By Rimda Gupta, MD
Rimda Gupta is a physician at Vanderbilt Integrated Internal Medicine Cedar Lane in Tullahoma
This August, students in Tennessee head back to school, and that means it’s time to get up to date on immunizations.
The decision to vaccinate your children is one that will protect them and help protect those who are unable to get vaccinated. Children with weakened immune systems or other illnesses aren’t always able to receive some or all vaccines because they could be harmful or ineffective.
In short, decades of vaccination have protected children and whole families, and it’s deeply important we continue to use these life-saving tools.
A generation ago, children risked exposure to measles, mumps, polio, rubella and more at school each day. These are diseases that cause debilitating and even life-threatening illness. The overwhelming success of vaccines has made these illnesses so rare today that it’s easy to become complacent about the very real threats these diseases pose.
With billions of doses given across generations and around the world, vaccines are proven to be overwhelmingly safe. Today’s vaccines use only the ingredients they need to be as safe and effective as possible.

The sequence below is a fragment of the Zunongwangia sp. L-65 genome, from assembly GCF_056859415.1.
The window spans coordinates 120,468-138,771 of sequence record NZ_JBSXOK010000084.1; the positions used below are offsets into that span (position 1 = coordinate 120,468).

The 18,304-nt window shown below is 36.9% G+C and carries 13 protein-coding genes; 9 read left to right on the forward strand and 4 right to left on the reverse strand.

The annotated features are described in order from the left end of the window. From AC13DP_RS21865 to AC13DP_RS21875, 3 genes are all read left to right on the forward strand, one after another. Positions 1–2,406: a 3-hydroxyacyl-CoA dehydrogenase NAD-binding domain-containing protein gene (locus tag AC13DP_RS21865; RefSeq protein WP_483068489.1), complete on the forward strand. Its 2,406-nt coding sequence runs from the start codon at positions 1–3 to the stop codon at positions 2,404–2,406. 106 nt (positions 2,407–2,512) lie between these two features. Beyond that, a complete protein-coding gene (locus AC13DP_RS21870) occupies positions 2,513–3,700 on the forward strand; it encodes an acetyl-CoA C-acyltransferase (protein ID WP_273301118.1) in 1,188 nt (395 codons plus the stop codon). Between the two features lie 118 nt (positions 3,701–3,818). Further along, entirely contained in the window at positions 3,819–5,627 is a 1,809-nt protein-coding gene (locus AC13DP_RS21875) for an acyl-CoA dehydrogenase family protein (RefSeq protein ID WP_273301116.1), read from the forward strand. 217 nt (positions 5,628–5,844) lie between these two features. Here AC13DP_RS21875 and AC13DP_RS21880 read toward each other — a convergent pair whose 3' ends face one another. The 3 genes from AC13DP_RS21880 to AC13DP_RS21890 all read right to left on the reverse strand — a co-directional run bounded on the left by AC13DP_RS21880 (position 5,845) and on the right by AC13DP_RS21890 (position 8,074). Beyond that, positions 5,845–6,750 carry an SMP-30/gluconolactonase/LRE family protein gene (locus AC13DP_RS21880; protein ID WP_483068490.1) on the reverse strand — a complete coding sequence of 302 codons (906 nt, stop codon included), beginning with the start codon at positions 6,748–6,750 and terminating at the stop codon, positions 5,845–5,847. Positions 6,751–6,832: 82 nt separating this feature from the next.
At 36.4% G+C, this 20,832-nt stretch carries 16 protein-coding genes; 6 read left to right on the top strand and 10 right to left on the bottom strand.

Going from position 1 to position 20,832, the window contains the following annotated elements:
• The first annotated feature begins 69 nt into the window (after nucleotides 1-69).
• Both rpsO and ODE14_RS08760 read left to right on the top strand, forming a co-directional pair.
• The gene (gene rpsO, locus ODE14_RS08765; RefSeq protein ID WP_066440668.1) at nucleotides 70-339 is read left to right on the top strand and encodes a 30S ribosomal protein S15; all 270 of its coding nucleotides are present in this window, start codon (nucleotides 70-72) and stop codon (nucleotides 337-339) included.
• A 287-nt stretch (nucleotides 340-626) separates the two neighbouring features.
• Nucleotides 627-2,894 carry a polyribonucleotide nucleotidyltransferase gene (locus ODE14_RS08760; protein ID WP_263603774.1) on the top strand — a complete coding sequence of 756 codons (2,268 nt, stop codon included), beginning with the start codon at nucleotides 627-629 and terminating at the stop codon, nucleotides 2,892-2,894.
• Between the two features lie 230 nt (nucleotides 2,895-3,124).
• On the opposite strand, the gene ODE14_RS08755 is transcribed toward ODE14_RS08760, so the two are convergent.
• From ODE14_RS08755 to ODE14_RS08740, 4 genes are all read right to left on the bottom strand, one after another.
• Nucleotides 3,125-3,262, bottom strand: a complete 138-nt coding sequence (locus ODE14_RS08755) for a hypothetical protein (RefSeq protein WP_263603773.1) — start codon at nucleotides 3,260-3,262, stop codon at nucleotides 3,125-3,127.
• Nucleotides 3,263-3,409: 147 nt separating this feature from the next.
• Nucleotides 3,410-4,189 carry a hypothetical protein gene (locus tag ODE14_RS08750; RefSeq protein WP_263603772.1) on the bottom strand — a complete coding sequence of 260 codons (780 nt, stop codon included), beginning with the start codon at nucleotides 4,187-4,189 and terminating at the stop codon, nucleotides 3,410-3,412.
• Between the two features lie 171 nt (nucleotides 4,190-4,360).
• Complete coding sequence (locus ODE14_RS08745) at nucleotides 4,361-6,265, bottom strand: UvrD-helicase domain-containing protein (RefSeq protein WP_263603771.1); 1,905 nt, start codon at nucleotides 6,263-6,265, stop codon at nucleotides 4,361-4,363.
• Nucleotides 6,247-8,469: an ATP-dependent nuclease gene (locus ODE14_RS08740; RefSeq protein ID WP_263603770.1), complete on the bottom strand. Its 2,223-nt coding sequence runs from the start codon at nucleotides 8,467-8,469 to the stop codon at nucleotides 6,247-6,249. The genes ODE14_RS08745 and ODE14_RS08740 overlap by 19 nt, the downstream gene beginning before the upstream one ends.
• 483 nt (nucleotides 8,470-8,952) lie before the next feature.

It’s not uncommon to have a mild reaction to a vaccine. Often it shows up as soreness around the injection site, body aches or a slight fever. This is not caused by the vaccine itself, instead it’s your body’s own defense system springing into action and learning how to fight the disease for the day you are exposed.
While extremely rare, allergic reactions to vaccines can happen. Providers will often monitor an individual after administering a vaccine to ensure your body is reacting well. People who have severe egg allergies should be vaccinated in a medical setting and be supervised by a health care professional who can recognize and manage severe allergic conditions.
According to the state’s health guidelines, immunizations that are required for children entering kindergarten include: MMR (measles, mumps, rubella), Polio (IPV), DTaP (diphtheria, tetanus, pertussis) Chickenpox (varicella), Hepatitis A and Hepatitis B (HBV). The Centers for Disease Control and Prevention also recommends a yearly flu vaccine for children 6 months and older.
Preteens ages 11 to 12 years old should receive Tdap (tetanus, diphtheria, pertussis booster) Human Papillomavirus or HPV and Meningitis as well as a yearly flu shot.
In addition to the required immunizations, there are safe and effective COVID-19 vaccines available to reduce risk of coronavirus illness, complications and spread.
Every parent worries about their child and wants to keep them safe. We only need to look back a generation to see how much more there was to worry about.
Talk to your child’s doctor about what vaccines they recommend.